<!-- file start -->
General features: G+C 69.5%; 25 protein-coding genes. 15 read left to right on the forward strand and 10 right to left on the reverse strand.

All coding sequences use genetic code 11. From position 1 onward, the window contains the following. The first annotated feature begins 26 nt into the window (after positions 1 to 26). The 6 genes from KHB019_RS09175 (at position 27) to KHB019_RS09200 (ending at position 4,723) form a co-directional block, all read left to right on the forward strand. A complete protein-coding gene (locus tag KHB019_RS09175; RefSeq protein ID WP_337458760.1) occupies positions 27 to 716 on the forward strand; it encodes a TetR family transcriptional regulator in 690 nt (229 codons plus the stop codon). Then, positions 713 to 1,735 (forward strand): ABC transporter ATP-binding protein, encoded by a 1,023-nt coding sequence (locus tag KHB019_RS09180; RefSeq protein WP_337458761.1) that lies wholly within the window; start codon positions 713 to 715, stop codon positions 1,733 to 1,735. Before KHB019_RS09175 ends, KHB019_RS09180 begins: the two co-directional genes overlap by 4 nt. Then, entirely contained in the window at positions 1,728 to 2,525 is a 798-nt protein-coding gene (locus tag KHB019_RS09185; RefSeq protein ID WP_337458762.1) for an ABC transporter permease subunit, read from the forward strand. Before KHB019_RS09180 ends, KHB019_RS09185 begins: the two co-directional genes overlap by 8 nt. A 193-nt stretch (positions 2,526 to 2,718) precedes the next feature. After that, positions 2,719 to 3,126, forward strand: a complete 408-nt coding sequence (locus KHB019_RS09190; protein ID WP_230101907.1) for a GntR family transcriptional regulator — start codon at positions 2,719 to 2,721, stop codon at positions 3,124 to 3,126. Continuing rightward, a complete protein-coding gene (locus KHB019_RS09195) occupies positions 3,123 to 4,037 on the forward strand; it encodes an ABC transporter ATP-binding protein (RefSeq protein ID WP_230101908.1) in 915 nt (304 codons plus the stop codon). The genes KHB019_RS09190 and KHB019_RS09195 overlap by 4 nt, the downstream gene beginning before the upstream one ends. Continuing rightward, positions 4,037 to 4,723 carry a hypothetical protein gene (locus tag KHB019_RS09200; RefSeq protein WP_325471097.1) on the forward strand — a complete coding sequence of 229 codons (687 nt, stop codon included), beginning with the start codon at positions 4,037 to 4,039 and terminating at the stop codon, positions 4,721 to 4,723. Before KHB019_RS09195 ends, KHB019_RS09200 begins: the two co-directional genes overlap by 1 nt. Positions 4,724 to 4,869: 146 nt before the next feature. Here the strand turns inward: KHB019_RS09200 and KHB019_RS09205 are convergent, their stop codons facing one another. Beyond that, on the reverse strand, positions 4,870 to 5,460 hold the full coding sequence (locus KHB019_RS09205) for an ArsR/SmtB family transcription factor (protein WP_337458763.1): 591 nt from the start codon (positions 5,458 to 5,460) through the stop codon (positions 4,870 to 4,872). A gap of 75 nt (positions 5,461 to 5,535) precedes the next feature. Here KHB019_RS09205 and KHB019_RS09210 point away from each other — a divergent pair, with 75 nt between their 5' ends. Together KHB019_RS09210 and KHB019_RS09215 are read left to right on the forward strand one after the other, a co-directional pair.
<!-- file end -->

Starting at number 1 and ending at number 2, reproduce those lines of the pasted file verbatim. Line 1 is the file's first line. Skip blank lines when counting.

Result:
General features: G+C 69.5%; 25 protein-coding genes. 15 read left to right on the forward strand and 10 right to left on the reverse strand.

All coding sequences use genetic code 11. From position 1 onward, the window contains the following. The first annotated feature begins 26 nt into the window (after positions 1 to 26). The 6 genes from KHB019_RS09175 (at position 27) to KHB019_RS09200 (ending at position 4,723) form a co-directional block, all read left to right on the forward strand. A complete protein-coding gene (locus tag KHB019_RS09175; RefSeq protein ID WP_337458760.1) occupies positions 27 to 716 on the forward strand; it encodes a TetR family transcriptional regulator in 690 nt (229 codons plus the stop codon). Then, positions 713 to 1,735 (forward strand): ABC transporter ATP-binding protein, encoded by a 1,023-nt coding sequence (locus tag KHB019_RS09180; RefSeq protein WP_337458761.1) that lies wholly within the window; start codon positions 713 to 715, stop codon positions 1,733 to 1,735. Before KHB019_RS09175 ends, KHB019_RS09180 begins: the two co-directional genes overlap by 4 nt. Then, entirely contained in the window at positions 1,728 to 2,525 is a 798-nt protein-coding gene (locus tag KHB019_RS09185; RefSeq protein ID WP_337458762.1) for an ABC transporter permease subunit, read from the forward strand. Before KHB019_RS09180 ends, KHB019_RS09185 begins: the two co-directional genes overlap by 8 nt. A 193-nt stretch (positions 2,526 to 2,718) precedes the next feature. After that, positions 2,719 to 3,126, forward strand: a complete 408-nt coding sequence (locus KHB019_RS09190; protein ID WP_230101907.1) for a GntR family transcriptional regulator — start codon at positions 2,719 to 2,721, stop codon at positions 3,124 to 3,126. Continuing rightward, a complete protein-coding gene (locus KHB019_RS09195) occupies positions 3,123 to 4,037 on the forward strand; it encodes an ABC transporter ATP-binding protein (RefSeq protein ID WP_230101908.1) in 915 nt (304 codons plus the stop codon). The genes KHB019_RS09190 and KHB019_RS09195 overlap by 4 nt, the downstream gene beginning before the upstream one ends. Continuing rightward, positions 4,037 to 4,723 carry a hypothetical protein gene (locus tag KHB019_RS09200; RefSeq protein WP_325471097.1) on the forward strand — a complete coding sequence of 229 codons (687 nt, stop codon included), beginning with the start codon at positions 4,037 to 4,039 and terminating at the stop codon, positions 4,721 to 4,723. Before KHB019_RS09195 ends, KHB019_RS09200 begins: the two co-directional genes overlap by 1 nt. Positions 4,724 to 4,869: 146 nt before the next feature. Here the strand turns inward: KHB019_RS09200 and KHB019_RS09205 are convergent, their stop codons facing one another. Beyond that, on the reverse strand, positions 4,870 to 5,460 hold the full coding sequence (locus KHB019_RS09205) for an ArsR/SmtB family transcription factor (protein WP_337458763.1): 591 nt from the start codon (positions 5,458 to 5,460) through the stop codon (positions 4,870 to 4,872). A gap of 75 nt (positions 5,461 to 5,535) precedes the next feature. Here KHB019_RS09205 and KHB019_RS09210 point away from each other — a divergent pair, with 75 nt between their 5' ends. Together KHB019_RS09210 and KHB019_RS09215 are read left to right on the forward strand one after the other, a co-directional pair.